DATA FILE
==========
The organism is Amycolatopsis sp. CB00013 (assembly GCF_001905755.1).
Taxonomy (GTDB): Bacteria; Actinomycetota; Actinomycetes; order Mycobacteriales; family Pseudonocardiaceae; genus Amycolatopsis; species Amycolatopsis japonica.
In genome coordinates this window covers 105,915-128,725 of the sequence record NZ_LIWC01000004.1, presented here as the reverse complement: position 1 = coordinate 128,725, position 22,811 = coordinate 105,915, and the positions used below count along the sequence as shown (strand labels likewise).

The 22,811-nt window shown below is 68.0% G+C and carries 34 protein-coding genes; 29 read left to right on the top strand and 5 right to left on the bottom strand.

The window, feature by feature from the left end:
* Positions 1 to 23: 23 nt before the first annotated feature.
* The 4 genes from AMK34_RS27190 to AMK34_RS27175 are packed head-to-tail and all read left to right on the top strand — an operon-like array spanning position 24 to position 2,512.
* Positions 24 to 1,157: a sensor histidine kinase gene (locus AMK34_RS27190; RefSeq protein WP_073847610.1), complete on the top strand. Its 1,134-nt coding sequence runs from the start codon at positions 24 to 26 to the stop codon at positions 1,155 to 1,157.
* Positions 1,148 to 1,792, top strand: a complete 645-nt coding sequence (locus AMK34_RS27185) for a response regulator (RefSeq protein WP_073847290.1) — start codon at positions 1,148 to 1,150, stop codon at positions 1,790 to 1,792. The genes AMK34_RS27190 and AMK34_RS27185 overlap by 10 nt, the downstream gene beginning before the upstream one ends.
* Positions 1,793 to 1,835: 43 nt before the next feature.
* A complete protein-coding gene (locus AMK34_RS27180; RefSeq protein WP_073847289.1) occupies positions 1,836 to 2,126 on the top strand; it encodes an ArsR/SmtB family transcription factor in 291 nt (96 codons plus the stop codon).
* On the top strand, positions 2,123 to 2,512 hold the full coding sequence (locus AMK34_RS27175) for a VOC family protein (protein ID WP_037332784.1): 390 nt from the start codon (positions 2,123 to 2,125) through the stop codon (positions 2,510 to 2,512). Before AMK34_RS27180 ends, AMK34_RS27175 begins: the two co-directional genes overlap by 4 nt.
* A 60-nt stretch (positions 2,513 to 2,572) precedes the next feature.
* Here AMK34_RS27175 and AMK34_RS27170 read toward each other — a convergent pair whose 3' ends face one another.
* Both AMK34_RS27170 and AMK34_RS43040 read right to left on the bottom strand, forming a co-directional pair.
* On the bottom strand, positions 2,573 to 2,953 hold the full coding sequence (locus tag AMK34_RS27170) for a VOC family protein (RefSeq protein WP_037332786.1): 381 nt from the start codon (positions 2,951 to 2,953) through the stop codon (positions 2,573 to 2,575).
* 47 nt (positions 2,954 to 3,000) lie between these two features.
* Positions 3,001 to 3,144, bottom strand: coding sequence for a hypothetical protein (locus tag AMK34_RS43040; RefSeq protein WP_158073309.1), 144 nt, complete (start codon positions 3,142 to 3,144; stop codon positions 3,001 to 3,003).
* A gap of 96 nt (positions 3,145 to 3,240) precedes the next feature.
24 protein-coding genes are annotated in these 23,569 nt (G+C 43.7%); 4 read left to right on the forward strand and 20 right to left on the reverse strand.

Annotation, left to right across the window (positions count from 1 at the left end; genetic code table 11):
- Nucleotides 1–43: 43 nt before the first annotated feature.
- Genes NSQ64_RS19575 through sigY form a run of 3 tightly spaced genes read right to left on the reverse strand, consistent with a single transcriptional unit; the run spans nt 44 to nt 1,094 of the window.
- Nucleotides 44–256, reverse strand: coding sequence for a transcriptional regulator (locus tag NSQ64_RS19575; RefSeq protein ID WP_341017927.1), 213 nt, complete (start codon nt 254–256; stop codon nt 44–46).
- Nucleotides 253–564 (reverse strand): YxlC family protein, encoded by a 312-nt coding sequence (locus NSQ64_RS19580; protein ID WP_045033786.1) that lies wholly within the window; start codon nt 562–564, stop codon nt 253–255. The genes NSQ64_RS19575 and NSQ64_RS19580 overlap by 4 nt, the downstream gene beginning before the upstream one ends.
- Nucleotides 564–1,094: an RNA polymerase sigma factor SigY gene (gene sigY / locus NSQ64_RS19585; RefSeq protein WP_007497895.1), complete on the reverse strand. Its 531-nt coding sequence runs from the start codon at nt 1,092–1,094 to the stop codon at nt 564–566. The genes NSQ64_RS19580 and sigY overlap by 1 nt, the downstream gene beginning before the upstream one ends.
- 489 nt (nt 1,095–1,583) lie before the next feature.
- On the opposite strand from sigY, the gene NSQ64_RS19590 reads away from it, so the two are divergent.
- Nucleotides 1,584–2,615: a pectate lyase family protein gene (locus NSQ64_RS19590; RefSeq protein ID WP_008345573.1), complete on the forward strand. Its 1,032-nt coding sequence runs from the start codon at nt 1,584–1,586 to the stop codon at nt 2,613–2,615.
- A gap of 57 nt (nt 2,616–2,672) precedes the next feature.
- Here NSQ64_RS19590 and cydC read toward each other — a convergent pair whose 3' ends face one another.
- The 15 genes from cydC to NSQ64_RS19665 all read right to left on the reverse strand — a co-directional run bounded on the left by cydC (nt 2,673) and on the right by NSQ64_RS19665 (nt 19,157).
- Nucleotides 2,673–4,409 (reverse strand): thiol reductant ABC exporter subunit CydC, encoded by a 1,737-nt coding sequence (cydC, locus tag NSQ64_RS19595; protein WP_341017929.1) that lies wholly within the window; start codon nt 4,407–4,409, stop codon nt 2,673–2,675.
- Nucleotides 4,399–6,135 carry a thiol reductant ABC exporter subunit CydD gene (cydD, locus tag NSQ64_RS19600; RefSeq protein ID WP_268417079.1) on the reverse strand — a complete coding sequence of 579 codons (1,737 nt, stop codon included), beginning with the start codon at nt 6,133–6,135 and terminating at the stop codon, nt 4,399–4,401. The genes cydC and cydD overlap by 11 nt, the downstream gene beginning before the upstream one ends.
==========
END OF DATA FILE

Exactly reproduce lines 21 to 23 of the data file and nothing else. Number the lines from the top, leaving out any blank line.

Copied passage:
Annotation, left to right across the window (positions count from 1 at the left end; genetic code table 11):
- Nucleotides 1–43: 43 nt before the first annotated feature.
- Genes NSQ64_RS19575 through sigY form a run of 3 tightly spaced genes read right to left on the reverse strand, consistent with a single transcriptional unit; the run spans nt 44 to nt 1,094 of the window.